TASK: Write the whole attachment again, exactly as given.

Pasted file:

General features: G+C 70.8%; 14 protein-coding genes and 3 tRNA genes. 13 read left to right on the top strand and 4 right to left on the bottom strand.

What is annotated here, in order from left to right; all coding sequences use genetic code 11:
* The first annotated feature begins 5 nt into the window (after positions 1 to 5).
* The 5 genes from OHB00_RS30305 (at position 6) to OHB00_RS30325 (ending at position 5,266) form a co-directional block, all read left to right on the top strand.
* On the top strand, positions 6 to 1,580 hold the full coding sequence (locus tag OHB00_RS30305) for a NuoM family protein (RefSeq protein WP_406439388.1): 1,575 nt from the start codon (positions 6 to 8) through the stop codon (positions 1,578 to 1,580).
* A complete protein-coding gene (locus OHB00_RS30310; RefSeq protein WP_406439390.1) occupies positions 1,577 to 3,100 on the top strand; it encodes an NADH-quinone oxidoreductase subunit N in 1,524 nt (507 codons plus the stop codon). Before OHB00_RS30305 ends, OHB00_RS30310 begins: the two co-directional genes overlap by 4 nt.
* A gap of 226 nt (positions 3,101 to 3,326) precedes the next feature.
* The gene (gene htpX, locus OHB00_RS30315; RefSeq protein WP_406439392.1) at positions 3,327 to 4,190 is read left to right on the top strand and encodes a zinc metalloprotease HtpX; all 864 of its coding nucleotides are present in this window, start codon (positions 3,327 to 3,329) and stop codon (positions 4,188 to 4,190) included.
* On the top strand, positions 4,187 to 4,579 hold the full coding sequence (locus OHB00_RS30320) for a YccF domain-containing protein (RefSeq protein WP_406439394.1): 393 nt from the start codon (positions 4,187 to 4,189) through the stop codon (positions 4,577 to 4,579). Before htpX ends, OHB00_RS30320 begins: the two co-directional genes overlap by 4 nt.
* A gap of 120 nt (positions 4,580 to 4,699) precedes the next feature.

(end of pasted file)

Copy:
General features: G+C 70.8%; 14 protein-coding genes and 3 tRNA genes. 13 read left to right on the top strand and 4 right to left on the bottom strand.

What is annotated here, in order from left to right; all coding sequences use genetic code 11:
* The first annotated feature begins 5 nt into the window (after positions 1 to 5).
* The 5 genes from OHB00_RS30305 (at position 6) to OHB00_RS30325 (ending at position 5,266) form a co-directional block, all read left to right on the top strand.
* On the top strand, positions 6 to 1,580 hold the full coding sequence (locus tag OHB00_RS30305) for a NuoM family protein (RefSeq protein WP_406439388.1): 1,575 nt from the start codon (positions 6 to 8) through the stop codon (positions 1,578 to 1,580).
* A complete protein-coding gene (locus OHB00_RS30310; RefSeq protein WP_406439390.1) occupies positions 1,577 to 3,100 on the top strand; it encodes an NADH-quinone oxidoreductase subunit N in 1,524 nt (507 codons plus the stop codon). Before OHB00_RS30305 ends, OHB00_RS30310 begins: the two co-directional genes overlap by 4 nt.
* A gap of 226 nt (positions 3,101 to 3,326) precedes the next feature.
* The gene (gene htpX, locus OHB00_RS30315; RefSeq protein WP_406439392.1) at positions 3,327 to 4,190 is read left to right on the top strand and encodes a zinc metalloprotease HtpX; all 864 of its coding nucleotides are present in this window, start codon (positions 3,327 to 3,329) and stop codon (positions 4,188 to 4,190) included.
* On the top strand, positions 4,187 to 4,579 hold the full coding sequence (locus OHB00_RS30320) for a YccF domain-containing protein (RefSeq protein WP_406439394.1): 393 nt from the start codon (positions 4,187 to 4,189) through the stop codon (positions 4,577 to 4,579). Before htpX ends, OHB00_RS30320 begins: the two co-directional genes overlap by 4 nt.
* A gap of 120 nt (positions 4,580 to 4,699) precedes the next feature.